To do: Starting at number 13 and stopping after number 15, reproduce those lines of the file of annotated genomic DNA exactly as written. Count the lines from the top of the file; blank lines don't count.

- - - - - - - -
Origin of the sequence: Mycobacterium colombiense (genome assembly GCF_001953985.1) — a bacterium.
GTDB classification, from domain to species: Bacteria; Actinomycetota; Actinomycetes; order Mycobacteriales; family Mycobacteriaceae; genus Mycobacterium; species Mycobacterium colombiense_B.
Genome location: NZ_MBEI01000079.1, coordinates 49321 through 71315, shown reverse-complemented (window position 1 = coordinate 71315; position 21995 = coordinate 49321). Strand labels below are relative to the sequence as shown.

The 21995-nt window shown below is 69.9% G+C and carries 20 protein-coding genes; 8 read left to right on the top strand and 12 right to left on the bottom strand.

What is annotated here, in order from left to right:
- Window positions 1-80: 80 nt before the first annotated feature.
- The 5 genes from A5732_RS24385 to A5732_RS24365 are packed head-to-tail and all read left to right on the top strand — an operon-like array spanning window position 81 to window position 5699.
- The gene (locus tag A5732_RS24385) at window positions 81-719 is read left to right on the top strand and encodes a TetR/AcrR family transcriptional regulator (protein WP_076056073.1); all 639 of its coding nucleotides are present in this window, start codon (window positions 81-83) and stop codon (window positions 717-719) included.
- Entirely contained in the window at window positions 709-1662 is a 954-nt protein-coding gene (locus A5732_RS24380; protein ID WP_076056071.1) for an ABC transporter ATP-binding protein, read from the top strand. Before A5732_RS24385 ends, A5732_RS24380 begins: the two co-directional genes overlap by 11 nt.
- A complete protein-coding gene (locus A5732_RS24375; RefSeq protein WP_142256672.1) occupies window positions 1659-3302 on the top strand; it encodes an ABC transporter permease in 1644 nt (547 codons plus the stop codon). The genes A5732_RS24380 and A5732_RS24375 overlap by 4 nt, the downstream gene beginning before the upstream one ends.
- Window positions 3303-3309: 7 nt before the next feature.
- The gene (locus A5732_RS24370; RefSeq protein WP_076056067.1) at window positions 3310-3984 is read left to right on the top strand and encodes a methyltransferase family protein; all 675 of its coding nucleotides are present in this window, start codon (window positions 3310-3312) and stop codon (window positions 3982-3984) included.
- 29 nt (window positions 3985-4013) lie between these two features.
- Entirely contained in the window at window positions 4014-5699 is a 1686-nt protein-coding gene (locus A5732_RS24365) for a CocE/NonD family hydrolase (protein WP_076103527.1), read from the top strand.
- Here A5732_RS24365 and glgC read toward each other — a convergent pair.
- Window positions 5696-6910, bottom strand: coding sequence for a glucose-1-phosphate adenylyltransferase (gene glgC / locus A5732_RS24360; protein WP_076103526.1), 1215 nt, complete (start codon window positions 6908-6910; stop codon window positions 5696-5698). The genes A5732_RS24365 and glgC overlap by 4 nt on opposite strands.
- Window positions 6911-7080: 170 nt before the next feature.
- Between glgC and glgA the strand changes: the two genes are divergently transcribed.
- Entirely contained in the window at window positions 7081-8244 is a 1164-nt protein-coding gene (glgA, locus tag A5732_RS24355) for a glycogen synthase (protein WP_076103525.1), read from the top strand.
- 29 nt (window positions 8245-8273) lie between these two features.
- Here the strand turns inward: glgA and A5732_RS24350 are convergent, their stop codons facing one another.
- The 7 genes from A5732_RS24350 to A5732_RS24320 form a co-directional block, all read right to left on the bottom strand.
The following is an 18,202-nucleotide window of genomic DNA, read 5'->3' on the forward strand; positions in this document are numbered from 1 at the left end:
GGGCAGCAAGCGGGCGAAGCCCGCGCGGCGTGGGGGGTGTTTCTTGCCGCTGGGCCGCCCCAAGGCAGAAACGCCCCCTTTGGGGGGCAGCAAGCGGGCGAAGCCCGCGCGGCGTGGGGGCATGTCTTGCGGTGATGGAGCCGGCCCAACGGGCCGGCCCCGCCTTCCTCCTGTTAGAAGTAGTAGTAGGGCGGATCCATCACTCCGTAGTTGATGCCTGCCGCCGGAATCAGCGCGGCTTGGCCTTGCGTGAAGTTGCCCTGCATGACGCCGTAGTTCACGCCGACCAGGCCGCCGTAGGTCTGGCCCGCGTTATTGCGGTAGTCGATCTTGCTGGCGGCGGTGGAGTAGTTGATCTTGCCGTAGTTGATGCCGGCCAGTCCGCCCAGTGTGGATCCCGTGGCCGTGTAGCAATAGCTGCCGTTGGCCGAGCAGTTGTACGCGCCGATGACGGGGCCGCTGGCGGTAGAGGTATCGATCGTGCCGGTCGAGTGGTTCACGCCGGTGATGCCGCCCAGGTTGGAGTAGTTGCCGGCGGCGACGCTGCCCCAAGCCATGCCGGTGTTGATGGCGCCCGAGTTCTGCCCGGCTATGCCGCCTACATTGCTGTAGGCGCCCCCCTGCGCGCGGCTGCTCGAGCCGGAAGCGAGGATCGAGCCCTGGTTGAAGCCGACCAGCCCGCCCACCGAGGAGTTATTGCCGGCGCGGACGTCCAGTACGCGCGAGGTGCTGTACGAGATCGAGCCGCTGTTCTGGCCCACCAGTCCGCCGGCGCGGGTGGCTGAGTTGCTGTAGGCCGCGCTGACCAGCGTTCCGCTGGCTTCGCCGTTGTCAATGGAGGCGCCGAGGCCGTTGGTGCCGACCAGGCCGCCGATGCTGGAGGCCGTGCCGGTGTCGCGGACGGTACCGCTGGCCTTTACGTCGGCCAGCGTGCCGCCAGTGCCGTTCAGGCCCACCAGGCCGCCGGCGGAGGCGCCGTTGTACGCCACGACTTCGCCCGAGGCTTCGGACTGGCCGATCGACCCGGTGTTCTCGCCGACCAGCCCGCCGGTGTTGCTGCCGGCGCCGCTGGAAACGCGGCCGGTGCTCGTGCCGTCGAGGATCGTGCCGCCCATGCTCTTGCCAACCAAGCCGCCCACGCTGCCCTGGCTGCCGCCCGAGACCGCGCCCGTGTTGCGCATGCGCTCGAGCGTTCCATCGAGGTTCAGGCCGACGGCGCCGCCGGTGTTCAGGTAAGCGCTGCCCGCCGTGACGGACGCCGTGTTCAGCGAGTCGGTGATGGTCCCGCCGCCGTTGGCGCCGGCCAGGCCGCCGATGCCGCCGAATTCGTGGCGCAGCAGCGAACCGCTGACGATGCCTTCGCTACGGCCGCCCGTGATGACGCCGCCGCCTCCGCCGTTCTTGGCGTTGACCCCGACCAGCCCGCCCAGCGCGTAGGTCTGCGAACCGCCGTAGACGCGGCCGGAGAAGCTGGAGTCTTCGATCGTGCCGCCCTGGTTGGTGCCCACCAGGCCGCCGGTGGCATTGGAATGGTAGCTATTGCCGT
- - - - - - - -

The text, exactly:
- 29 nt (window positions 3985-4013) lie between these two features.
- Entirely contained in the window at window positions 4014-5699 is a 1686-nt protein-coding gene (locus A5732_RS24365) for a CocE/NonD family hydrolase (protein WP_076103527.1), read from the top strand.
- Here A5732_RS24365 and glgC read toward each other — a convergent pair.